Governor Palin making entrance with themes of reform, prosperity

Other News Materials 3 September 2008 23:34 (UTC +04:00)

Alaska Governor Sarah Palin, the handpicked running mate of presidential candidate John McCain, will introduce herself to US voters in a primetime address on Wednesday night. ( dpa )

Earlier in the evening, 2,380 national convention delegates will formally nominate Palin and McCain as the centre-right Republican Party's presidential ticket.

Convention organizers said that Wednesday's schedule, revised after Monday's programme was scuttled out of respect for victims of Hurricane Gustav, would emphasize issues of reform and prosperity.

McCain, 72, a US senator from Arizona, landed Wednesday morning in Minnesota and will deliver his acceptance speech on Thursday night.

Palin, 44, was little-known outside her remote home state before being introduced Friday as McCain's unexpected choice for the vice presidential slot.

She was the mayor of a small Alaska town before her election as governor in 2006 on a reformist agenda. Palin's choice has set off a debate about her relative inexperience, and raised comparisons to both four-year US Senator Barack Obama, the opposition Democratic Party's presidential nominee, and to McCain, a former Vietnam War POW with 26 years in Congress.

Palin becomes only the second woman on a US major-party national ticket. Geraldine Ferraro was Walter Mondale's running mate in 1984 for the centre-left Democrats against then-president Ronald Reagan, who won re-election easily.

The selection of Palin was seen as an attempt to sway some disgruntled supporters of former first lady Hillary Clinton, who narrowly lost the Democratic nomination to Obama and was passed over as his running mate. Obama chose Delaware Senator Joe Biden for the vice presidential slot late last month, before the Democratic National Convention last week in Denver, Colorado.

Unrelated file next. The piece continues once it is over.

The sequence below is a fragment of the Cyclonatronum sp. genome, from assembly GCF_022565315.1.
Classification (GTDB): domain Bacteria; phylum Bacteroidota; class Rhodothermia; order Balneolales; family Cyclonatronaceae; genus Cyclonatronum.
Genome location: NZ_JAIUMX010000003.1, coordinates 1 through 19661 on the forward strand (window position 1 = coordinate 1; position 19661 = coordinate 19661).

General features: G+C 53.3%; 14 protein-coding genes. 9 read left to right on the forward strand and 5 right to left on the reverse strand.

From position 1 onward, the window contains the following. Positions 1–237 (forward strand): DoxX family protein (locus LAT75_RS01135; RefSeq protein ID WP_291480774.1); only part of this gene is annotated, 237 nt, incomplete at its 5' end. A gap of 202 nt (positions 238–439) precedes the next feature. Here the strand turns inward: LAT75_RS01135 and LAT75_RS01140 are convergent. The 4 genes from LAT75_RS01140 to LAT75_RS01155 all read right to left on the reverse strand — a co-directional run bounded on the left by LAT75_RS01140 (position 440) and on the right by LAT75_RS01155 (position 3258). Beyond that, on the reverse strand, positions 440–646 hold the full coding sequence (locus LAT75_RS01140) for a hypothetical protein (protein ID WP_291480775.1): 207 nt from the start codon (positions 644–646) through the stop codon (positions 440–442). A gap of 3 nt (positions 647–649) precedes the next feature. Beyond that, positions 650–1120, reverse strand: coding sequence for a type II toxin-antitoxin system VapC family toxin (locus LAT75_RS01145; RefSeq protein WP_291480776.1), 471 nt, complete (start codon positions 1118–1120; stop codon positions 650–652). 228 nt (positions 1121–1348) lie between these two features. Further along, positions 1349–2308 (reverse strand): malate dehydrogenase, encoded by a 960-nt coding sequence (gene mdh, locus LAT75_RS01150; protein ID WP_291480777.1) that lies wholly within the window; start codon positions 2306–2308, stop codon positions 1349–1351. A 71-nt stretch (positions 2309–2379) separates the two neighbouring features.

McCain, long considered a maverick within his own party, seems to have solidified his support among the conservative Republican base with the choice of Palin.

Texas delegate Tammi Sturm supported former Massachusetts Governor Mitt Romney, a favourite of conservatives early in the Republican primaries, before switching to McCain when Romney quit the race.

"I think she is wonderful, a wonderful choice, just a very strong female leader," Sturm said.

Palin is a life-long member of the National Rifle Association, which advocates for the traditional gun rights that are widely cherished by conseravatives and guaranteed in the US Constitution.

The mother of five, including a boy born this spring with the genetic abnormality Down syndrome, has a strong track record of opposing abortion, making her immediately popular with the pro-life Republican base.

Her policies on reproductive issues, including opposition to sex education in public schools, have been in high focus since Monday, when Palin and her husband announced that one of their daughters, Bristol, 17, was pregnant and planning to marry the teenage father of the unborn child.

Although the Palins asked for privacy from the media, Bristol and her future husband, Levi Johnston, were among the Palin family members welcoming McCain at the airport in Minnesota on Wednesday, televised images showed.

McCain put both his arms around the hand-holding couple while talking to them, then shook Johnston's hand.

Palin will be introduced Wednesday night by Hawaii Governor Linda Lingle, a Republican leading a heavily Democratic state. Hawaii, Obama's birthplace, shares Alaska's separation from the other 48 or "continental" United States.

Other speakers Wednesday are to include three of the Republican presidential hopefuls defeated by McCain earlier this year: former New York City Mayor Rudy Giuliani, Romney and former Arkansas governor Mike Huckabee.

Former computer executive Carly Fiorina, a top McCain economic advisor, is also speaking on a night when issues such as the economy, trade, health care and the environment are expected to receive heavy emphasis.